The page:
VPM reports that the state of Virginia is testing a new “plastic road” south of Richmond in Chesterfield County:
Drivers and cyclists traveling over a small section of Old Stage Road in southern Chesterfield County may not realize that they’re riding over the state’s first “plastic road.” California and Missouri are two other states also studying this asphalt mixture.
Last September, just under a mile long section of the road was resurfaced with asphalt that contains more than 6,000 pounds of a binder product made from recycled plastic….“We found a way to use the old plastic that no one can do anything else with,” said Toby McCartney, CEO of MacRebur, the company that developed the product.
In traditional asphalt, a mixture of gravel, sand and other fillers are bound together by a petroleum-based hydrocarbon called bitumen. That’s the black, sticky, oily, smelly stuff people see when roads are being paved.
It’s found in deposits such as oil sands and pitch lakes but is primarily produced as a residue when crude oil is distilled. MacRebur’s “plastic road” reduces the amount of bitumen needed for asphalt.
“We are turning the plastic into its original, oil-based state and binding it to the stone with the help of our activator,” McCartney said, adding that his product reduces the amount of fossil fuel used when making asphalt. “It’s not a case of burying rubbish in our roads. In fact, at the end of their life, our roads can be recycled so the plastic waste is used over and over again.”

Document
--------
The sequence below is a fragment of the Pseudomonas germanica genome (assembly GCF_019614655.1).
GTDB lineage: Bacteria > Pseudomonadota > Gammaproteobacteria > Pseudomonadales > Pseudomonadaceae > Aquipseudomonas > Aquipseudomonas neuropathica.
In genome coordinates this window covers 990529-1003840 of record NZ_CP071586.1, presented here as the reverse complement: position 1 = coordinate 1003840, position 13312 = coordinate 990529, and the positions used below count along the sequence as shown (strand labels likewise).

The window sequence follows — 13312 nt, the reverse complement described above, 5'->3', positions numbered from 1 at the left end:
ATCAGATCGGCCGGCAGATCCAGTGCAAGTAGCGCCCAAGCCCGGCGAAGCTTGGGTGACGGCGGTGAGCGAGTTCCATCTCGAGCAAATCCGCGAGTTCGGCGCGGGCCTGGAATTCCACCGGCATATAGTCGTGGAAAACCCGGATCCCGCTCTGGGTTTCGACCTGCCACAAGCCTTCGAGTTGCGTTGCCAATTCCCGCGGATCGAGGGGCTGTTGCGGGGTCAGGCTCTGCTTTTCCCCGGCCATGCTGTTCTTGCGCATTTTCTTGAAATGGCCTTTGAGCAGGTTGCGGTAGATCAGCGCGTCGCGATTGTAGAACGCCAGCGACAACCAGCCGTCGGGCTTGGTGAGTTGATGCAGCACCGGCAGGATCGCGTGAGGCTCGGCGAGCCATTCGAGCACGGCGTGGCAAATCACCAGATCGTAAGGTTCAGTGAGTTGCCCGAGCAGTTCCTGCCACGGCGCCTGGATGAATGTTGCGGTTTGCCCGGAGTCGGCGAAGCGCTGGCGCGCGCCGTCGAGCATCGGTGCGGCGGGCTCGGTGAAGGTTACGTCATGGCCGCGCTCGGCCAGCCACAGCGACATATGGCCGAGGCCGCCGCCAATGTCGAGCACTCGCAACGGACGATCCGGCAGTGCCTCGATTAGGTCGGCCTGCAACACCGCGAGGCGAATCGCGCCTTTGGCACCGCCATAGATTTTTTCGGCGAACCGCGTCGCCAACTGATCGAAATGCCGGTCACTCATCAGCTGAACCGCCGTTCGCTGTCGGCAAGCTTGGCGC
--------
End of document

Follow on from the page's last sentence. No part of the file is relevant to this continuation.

However, McCartney says he actually got the idea while watching people in India doing a version of burying rubbish into roads. He watched groups of people going to landfill sites and rubbish dumps to gather waste.
“One of the things that they were doing was picking out loads of old waste plastics, putting it into potholes,” McCartney said. Then they would pour diesel fuel over and light it on fire. “And all the plastic would melt down to form a seal in the hole. I thought there you go, there’s a solution.”